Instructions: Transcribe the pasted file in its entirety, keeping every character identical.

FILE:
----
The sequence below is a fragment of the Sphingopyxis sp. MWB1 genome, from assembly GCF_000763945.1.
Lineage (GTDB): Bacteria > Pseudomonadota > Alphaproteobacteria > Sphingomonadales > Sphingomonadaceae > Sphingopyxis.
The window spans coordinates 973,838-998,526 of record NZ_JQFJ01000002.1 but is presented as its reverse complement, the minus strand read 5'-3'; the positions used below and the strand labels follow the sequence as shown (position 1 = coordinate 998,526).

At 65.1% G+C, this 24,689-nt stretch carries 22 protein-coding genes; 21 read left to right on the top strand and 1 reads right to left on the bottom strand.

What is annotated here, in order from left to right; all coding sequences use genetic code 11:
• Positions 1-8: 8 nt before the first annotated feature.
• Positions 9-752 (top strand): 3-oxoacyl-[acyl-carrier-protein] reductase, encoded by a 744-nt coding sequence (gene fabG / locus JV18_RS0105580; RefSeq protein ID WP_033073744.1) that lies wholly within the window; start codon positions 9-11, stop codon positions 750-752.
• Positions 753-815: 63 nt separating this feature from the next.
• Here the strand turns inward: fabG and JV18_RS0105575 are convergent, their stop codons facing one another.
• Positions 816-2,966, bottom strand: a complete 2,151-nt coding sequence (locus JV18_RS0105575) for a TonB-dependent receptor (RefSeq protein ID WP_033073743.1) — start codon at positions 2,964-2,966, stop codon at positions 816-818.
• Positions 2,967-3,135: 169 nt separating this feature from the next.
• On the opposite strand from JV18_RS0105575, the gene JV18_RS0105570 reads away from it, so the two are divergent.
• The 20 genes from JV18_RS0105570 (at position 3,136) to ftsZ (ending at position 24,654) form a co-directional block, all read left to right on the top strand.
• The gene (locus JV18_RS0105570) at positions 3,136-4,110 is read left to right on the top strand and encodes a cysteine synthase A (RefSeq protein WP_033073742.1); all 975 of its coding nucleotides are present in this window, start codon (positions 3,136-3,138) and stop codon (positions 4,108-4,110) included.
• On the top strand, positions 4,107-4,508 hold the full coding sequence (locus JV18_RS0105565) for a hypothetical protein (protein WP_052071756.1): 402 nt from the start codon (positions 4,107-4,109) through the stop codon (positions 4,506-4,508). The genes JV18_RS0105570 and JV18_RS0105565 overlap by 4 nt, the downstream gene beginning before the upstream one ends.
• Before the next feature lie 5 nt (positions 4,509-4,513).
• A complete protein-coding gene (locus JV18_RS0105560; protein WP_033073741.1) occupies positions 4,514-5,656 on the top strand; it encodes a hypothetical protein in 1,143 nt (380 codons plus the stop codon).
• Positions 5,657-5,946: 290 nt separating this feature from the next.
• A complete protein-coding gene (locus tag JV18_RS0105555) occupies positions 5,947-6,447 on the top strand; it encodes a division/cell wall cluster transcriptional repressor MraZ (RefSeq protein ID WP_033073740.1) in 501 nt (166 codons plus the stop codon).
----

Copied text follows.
The sequence below is a fragment of the Sphingopyxis sp. MWB1 genome, from assembly GCF_000763945.1.
Lineage (GTDB): Bacteria > Pseudomonadota > Alphaproteobacteria > Sphingomonadales > Sphingomonadaceae > Sphingopyxis.
The window spans coordinates 973,838-998,526 of record NZ_JQFJ01000002.1 but is presented as its reverse complement, the minus strand read 5'-3'; the positions used below and the strand labels follow the sequence as shown (position 1 = coordinate 998,526).

At 65.1% G+C, this 24,689-nt stretch carries 22 protein-coding genes; 21 read left to right on the top strand and 1 reads right to left on the bottom strand.

What is annotated here, in order from left to right; all coding sequences use genetic code 11:
• Positions 1-8: 8 nt before the first annotated feature.
• Positions 9-752 (top strand): 3-oxoacyl-[acyl-carrier-protein] reductase, encoded by a 744-nt coding sequence (gene fabG / locus JV18_RS0105580; RefSeq protein ID WP_033073744.1) that lies wholly within the window; start codon positions 9-11, stop codon positions 750-752.
• Positions 753-815: 63 nt separating this feature from the next.
• Here the strand turns inward: fabG and JV18_RS0105575 are convergent, their stop codons facing one another.
• Positions 816-2,966, bottom strand: a complete 2,151-nt coding sequence (locus JV18_RS0105575) for a TonB-dependent receptor (RefSeq protein ID WP_033073743.1) — start codon at positions 2,964-2,966, stop codon at positions 816-818.
• Positions 2,967-3,135: 169 nt separating this feature from the next.
• On the opposite strand from JV18_RS0105575, the gene JV18_RS0105570 reads away from it, so the two are divergent.
• The 20 genes from JV18_RS0105570 (at position 3,136) to ftsZ (ending at position 24,654) form a co-directional block, all read left to right on the top strand.
• The gene (locus JV18_RS0105570) at positions 3,136-4,110 is read left to right on the top strand and encodes a cysteine synthase A (RefSeq protein WP_033073742.1); all 975 of its coding nucleotides are present in this window, start codon (positions 3,136-3,138) and stop codon (positions 4,108-4,110) included.
• On the top strand, positions 4,107-4,508 hold the full coding sequence (locus JV18_RS0105565) for a hypothetical protein (protein WP_052071756.1): 402 nt from the start codon (positions 4,107-4,109) through the stop codon (positions 4,506-4,508). The genes JV18_RS0105570 and JV18_RS0105565 overlap by 4 nt, the downstream gene beginning before the upstream one ends.
• Before the next feature lie 5 nt (positions 4,509-4,513).
• A complete protein-coding gene (locus JV18_RS0105560; protein WP_033073741.1) occupies positions 4,514-5,656 on the top strand; it encodes a hypothetical protein in 1,143 nt (380 codons plus the stop codon).
• Positions 5,657-5,946: 290 nt separating this feature from the next.
• A complete protein-coding gene (locus tag JV18_RS0105555) occupies positions 5,947-6,447 on the top strand; it encodes a division/cell wall cluster transcriptional repressor MraZ (RefSeq protein ID WP_033073740.1) in 501 nt (166 codons plus the stop codon).